This past summer, the mobile Facebook app broke off its messaging function so it could become its own separate app. Suffice it to say, this change did not go over well with many of those who have used Facebook’s main app in the past. In fact, if you were to search for Facebook Messenger on the App Store, you may find that it still rests at a 1.5 out of 5 star rating.
Facebook users have been demanding an answer to the simple question: Why did this change occur in the first place?
After a number of months, the answer was received. Facebook CEO Mark Zuckerberg said that the change was made in order to better the mobile experience. Specifically, according to Forbes, Zuckerberg mentioned that, “…messaging is becoming increasingly important,” which is true. He said that more than 10 billion messages were sent, through Facebook, on a day-to-day basis. The attention of users, more often than not, was on focused experiences, which is where the separation between the main Facebook app and Facebook Messenger stemmed from.
To start off, I cannot completely support this change, even after months have passed since then. I do not find it to be entirely conducive to allocate more space, on my iPhone, to an app that could have simply been part of the main app for the long haul. At the onset, this change was viewed as one of the more cumbersome, since it could potentially add to the existing clutter on each and every individual’s smartphone. I can’t necessarily disagree with this point. Does this necessarily mean this app separation of sorts has been entirely negative?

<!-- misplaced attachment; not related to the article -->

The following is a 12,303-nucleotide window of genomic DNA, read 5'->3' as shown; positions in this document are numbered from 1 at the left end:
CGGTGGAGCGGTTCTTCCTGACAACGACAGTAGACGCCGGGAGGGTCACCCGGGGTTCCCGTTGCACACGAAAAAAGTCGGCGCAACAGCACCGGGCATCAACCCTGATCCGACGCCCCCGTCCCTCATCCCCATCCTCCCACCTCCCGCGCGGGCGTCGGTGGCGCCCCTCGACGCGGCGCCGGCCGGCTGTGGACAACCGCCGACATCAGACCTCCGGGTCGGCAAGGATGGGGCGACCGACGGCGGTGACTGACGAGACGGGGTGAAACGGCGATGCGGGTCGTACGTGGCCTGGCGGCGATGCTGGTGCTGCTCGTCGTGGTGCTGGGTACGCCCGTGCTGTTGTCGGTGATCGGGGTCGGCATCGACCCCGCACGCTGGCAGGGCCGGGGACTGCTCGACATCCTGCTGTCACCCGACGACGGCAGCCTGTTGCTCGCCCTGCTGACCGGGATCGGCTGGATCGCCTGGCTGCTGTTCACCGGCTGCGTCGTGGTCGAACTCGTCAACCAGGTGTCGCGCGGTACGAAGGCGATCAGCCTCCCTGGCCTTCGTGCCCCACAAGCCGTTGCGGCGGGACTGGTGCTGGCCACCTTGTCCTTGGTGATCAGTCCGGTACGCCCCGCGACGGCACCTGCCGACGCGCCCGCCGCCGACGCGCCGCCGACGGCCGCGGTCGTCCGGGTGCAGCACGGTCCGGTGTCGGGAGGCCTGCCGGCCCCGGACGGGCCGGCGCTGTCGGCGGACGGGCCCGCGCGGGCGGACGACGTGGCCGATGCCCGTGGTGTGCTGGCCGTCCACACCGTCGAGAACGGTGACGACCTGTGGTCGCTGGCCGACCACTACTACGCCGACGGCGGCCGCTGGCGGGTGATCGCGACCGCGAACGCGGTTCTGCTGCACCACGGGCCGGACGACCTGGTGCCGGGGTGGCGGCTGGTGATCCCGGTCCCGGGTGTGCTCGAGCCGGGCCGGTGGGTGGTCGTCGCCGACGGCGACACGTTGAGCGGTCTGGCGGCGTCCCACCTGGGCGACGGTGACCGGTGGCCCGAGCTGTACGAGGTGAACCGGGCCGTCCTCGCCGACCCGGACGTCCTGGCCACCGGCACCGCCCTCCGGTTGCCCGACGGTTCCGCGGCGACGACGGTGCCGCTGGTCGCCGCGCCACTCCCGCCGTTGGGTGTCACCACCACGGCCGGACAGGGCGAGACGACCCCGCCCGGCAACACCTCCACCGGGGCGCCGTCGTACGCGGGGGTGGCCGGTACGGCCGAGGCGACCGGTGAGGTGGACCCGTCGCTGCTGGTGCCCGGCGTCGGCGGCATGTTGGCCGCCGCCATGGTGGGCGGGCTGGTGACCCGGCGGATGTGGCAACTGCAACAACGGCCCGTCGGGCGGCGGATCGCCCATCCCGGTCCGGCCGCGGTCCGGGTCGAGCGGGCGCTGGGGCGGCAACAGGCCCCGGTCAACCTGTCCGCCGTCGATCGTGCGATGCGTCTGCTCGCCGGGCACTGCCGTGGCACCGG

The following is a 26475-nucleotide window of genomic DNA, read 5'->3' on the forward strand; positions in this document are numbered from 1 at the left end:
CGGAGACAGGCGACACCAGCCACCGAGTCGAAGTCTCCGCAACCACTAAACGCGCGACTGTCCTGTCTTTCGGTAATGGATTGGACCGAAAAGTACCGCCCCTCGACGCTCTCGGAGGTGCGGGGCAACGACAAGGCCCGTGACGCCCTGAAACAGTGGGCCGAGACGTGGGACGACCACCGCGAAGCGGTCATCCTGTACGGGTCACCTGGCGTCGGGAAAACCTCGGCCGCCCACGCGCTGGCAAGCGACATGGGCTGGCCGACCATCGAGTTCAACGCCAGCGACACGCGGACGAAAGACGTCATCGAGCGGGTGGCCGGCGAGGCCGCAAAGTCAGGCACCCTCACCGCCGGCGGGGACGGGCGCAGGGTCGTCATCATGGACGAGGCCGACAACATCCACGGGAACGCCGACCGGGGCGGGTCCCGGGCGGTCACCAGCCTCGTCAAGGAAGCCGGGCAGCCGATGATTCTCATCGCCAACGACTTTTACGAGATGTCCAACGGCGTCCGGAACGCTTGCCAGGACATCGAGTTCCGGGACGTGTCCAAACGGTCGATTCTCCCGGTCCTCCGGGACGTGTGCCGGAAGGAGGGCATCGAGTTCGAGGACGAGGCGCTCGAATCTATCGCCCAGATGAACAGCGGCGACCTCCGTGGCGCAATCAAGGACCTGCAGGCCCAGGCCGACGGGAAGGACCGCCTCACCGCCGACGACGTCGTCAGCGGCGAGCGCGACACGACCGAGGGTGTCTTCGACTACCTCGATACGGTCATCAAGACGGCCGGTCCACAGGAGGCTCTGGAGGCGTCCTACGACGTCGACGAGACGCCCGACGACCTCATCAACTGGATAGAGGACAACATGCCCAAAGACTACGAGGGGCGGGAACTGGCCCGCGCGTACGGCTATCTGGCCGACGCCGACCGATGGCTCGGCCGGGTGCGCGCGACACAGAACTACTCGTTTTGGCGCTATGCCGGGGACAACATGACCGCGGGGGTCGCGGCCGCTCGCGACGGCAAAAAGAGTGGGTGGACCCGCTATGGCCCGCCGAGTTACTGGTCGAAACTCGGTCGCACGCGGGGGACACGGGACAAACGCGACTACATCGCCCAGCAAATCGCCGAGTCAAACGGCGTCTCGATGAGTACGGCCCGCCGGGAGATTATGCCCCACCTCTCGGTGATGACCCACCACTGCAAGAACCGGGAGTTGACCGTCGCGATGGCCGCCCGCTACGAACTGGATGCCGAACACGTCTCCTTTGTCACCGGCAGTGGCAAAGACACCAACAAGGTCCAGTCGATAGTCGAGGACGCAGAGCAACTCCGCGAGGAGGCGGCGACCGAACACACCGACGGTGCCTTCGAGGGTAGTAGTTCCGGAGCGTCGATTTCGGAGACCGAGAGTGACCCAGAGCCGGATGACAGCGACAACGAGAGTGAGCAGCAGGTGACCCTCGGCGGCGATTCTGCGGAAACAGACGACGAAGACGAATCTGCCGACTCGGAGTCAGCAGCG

Reflecting on Facebook Messenger
After spending ample time with the Facebook Messenger app, I can’t exactly lean towards a negative bias. Even though the change was awkward, at first, I found myself better able to use the app in time. It was easy enough to click on a notification that popped up on my phone before being directed to the message window. My phone alerts me of every message given and even if I miss the initial notification, the red circle at the top right corner of the icon proved useful. Simply put, with time I was able to find fewer gripes to complain about.
With these points in mind, I’d like to offer advice to companies who may want to go about a similar endeavor. To said companies, I implore you to reach out to your audience ahead of time. Let them know about any changes you’d like to make and see what they have to say in response. You won’t be asked to like every piece of negative criticism but instead try to see matters from the point of view of your audience. What this will lead to is effective communication, which no online marketing firm can overlook. It will also let you understand if a potential change is truly for the best.
What is your take on Facebook Messenger? Has your opinion changed, either positively or negatively, since the move this past August? Please leave your thoughts below.